130 recipes that redefine the way we think about flavour. Visually stunning and conceptually fresh, this is the cookbook of the season from Josef Centeno, the chef credited with capturing the myriad tastes of Los Angeles on the plate. Recipes span from simple to show stopping, exploring sauces, soups, mains, salads, and desserts, too. More than 130 vivid photographs convey the beauty and excitement of Chef Centeno’s extraordinary cooking. Josef Centeno is the chef and owner of Bâco Mercat, Bar Amá, Orsa & Winston, Ledlow, and P.Y.T. In Bäco, he draws on his multicultural heritage, formal training in top-notch restaurants such as Manresa and Daniel, a lifelong obsession with cookbooks, and his insatiable curiosity. Centeno’s cooking layers textures and explores how spices and sauces can be used to transform the most basic vegetables.

The following recipe is from Bäco by Josef Centeno and Betty Hallock, photographs by Dylan James Ho



Photographs by Dylan James Ho
Photographs by Dylan James Ho
Sautéed peaches and shishito peppers
with goat cheese, cashews, and saffron honey

Peaches and shishito peppers seem an unlikely combination. But the ripe, oral fruit and the mildly peppery Japanese chile both peak in summer and are oddly great together—a little sweet with a little spice. They also make for an interesting textural contrast: one yielding and juicy and the other slightly crunchy. It’s easy to get a lot of good charred browning on shishito peppers because they’re especially thin-skinned compared with other pepper varieties. The edges of the peaches get nicely caramelised. Creamy, tangy goat cheese goes with the sweetness of the peaches and the smokiness and heat of the shishito peppers. They’re mixed with crunchy cashews, and the dish is finished with lemon juice and musky- oral saffron honey.


  • 1/4 cup [35 g] whole cashews
  • 2 Tbsp butter
  • 5 ripe peaches, pitted and cut into wedges
  • 1 cup [70 g] shishito peppers
  • Salt
  • Juice of 1/2 lemon
  • 1/3 cup [5 g] fresh parsley leaves
  • 1/3 cup [4 g] fresh chervil
  • 1/3 cup [4 g] fresh tarragon leaves
  • 3 Tbsp crumbled fresh goat cheese
  • 1/2 Tbsp saffron honey (recipe follows)

Heat the oven to 350°F [180°C]. Spread the nuts in a single layer on a small baking dish and place on a middle rack in the oven. Roast, stirring the nuts once for even cooking, until toasty and fragrant, 12 to 15 minutes. Remove from the oven. When cool enough to handle, coarsely chop and set aside.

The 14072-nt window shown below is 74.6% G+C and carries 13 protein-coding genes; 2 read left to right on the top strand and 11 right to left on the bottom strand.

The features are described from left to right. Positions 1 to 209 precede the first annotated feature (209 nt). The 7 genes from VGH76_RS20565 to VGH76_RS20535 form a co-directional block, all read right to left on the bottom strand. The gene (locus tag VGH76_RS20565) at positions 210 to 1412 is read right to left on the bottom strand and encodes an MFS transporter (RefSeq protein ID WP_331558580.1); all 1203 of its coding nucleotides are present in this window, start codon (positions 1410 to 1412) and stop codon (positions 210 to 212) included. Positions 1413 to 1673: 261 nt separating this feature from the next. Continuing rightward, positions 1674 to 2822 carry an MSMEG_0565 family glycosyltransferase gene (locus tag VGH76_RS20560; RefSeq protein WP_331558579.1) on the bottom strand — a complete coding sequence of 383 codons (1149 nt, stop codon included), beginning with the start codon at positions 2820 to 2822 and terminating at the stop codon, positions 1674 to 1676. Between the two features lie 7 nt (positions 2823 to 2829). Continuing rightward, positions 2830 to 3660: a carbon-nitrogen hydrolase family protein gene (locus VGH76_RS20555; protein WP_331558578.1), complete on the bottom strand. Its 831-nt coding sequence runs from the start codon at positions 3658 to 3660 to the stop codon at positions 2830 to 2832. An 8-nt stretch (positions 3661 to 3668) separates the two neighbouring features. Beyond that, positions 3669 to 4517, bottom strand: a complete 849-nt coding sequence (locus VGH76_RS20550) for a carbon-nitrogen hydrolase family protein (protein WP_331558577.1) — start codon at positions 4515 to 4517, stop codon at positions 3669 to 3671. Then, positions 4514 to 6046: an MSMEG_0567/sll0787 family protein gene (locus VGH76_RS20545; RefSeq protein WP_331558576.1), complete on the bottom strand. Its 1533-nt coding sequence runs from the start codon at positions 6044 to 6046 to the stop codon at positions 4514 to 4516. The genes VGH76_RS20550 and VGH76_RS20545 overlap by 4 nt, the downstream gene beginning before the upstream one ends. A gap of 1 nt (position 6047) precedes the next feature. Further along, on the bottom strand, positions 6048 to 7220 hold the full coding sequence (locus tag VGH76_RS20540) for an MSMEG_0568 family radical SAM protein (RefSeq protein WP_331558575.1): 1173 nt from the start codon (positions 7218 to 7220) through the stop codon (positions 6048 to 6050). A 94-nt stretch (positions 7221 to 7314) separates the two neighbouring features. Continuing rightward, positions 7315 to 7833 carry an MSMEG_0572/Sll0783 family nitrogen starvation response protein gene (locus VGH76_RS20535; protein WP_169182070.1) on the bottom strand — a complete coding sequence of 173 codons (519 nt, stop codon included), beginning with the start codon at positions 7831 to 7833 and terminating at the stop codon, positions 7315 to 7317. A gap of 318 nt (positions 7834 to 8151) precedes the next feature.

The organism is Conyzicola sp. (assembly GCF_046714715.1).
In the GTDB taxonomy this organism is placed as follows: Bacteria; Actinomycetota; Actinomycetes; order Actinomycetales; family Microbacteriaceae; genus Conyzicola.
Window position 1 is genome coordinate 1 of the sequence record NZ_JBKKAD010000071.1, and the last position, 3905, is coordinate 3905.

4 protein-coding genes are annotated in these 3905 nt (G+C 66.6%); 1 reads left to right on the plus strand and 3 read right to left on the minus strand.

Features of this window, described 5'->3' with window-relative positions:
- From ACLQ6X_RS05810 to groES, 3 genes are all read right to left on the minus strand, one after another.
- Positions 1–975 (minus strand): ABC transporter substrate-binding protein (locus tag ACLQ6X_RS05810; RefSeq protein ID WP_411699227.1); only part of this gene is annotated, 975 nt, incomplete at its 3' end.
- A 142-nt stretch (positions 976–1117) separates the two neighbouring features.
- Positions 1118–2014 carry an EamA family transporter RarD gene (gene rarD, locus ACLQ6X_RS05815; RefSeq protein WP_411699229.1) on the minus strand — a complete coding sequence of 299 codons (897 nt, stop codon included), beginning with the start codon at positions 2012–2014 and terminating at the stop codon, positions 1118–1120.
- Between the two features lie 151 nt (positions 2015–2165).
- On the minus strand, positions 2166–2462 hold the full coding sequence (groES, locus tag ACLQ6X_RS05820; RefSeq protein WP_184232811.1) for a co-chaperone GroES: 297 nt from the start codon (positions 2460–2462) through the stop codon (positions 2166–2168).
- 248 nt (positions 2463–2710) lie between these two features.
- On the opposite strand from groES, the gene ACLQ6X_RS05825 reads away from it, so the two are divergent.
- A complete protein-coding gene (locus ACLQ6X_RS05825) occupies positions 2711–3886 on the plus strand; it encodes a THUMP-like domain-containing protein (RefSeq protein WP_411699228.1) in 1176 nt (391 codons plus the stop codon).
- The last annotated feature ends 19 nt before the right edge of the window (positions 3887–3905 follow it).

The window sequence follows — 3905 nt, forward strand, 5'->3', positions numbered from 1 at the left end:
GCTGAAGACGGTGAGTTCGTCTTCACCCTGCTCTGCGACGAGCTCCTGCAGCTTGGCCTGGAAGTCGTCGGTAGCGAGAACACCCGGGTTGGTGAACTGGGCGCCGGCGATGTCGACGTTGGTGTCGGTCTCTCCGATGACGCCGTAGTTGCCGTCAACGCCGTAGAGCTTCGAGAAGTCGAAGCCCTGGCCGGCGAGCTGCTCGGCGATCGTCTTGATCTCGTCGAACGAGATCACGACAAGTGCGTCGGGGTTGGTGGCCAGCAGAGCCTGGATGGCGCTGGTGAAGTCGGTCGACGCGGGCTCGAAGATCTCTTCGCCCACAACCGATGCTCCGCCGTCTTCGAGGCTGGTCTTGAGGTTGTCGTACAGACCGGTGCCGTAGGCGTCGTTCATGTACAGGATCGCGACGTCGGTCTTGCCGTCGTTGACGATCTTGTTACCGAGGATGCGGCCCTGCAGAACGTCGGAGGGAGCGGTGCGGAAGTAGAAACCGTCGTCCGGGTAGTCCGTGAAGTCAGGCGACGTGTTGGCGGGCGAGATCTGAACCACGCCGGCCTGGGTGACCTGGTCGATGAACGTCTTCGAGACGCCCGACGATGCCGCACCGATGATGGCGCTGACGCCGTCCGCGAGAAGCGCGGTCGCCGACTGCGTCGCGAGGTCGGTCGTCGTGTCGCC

Heat the butter in a frying pan over medium-high heat. When the butter melts and begins to foam, add the peaches and shishito peppers and sear, turning once with a spatula, until the edges are well browned, 3 to 4 minutes.

Pour off the butter from the pan and transfer the peaches and shishito peppers to a bowl. Toss with a pinch of salt and half of the lemon juice. Transfer half of the peaches and shishito peppers to a platter and sprinkle with half of each of the parsley, chervil, tarragon, cashews, and goat cheese.

Top with the remaining peaches and shishito peppers and sprinkle the remaining parsley, chervil, tarragon, cashews, and goat cheese on top. Drizzle with the remaining lemon juice and saffron honey. Serve immediately.

Photographs by Dylan James Ho
Photographs by Dylan James Ho

Fennel honey

Infusing a savory element into honey makes it that much more versatile. In dishes where honey might otherwise be just a little too cloying, it is instead
a little more nuanced. Use fennel seeds, fresh thyme or rosemary, saffron threads, long pepper, cubeb pepper, Sichuan pepper, lemon zest, mint, ginger, or dried chiles—these all add another layer of flavor to oral honeys. I use saffron, fennel, or cubeb pepper honey mixed into yogurt or drizzled on fried dishes such as ricotta fritters or crispy battered boquerones (marinated anchovy fillets).

MAKES 1⁄2 CUP [150 G]

1/2 cup [150 g] honey 2 tsp water
1/2 tsp fennel seeds

Put the honey, water, and fennel seeds in a small saucepan and bring to a simmer over medium-high heat. Simmer for 30 seconds, then immediately remove from the heat. Strain into a small lidded jar and discard the seeds. Store at room temperature for several weeks.


Cubeb honey, saffron honey, and fennel pollen honey: Substitute 1/2 tsp cubeb pepper or 1/2 tsp saffron threads (mixed with 2 tsp water). Or substitute a pinch of fennel pollen; stir in the pollen during the last few seconds of heating (do not strain).

Bäco by Josef Centeno and Betty Hallock, photographs by Dylan James Ho is out now  – find out more here.

Budapest Bowl | Recipe from Bowls!: Recipes and Inspirations for Healthful One-Dish Meals by Molly Watson

Budapest Bowl
© 2017 by Nicole Franzen

Budapest Bowl

Mushroom barley pilaf + paprika-braised chicken + dilled white beans + sweet pepper slaw + sour cream + dill


  1. Cook the chicken
  2. Make the pilaf
  3. Make the slaw
  4. Heat the beans
  5. Assemble the bowls
Paprika-braised chicken
  • 1 lb [455 g] boneless, skinless chicken thighs
  • 2 Tbsp canola or vegetable oil
  • 2 Tbsp butter
  • 1 onion, thinly sliced
  • 2 Tbsp mild Hungarian paprika
  • 1 tsp hot paprika, or 1⁄2 tsp cayenne pepper
  • 1 cup [240 ml] chicken, vegetable, or mushroom broth
Mushroom barley pilaf
  • 8 oz [230 g] button or cremini mushrooms
  • 2 Tbsp butter
  • 1 small onion, finely chopped
  • 1⁄2 tsp fine sea salt
  • 1 cup [180 g] pearled barley, rinsed
  • 3 cups [720 ml] chicken, vegetable, or mushroom broth
Sweet pepper slaw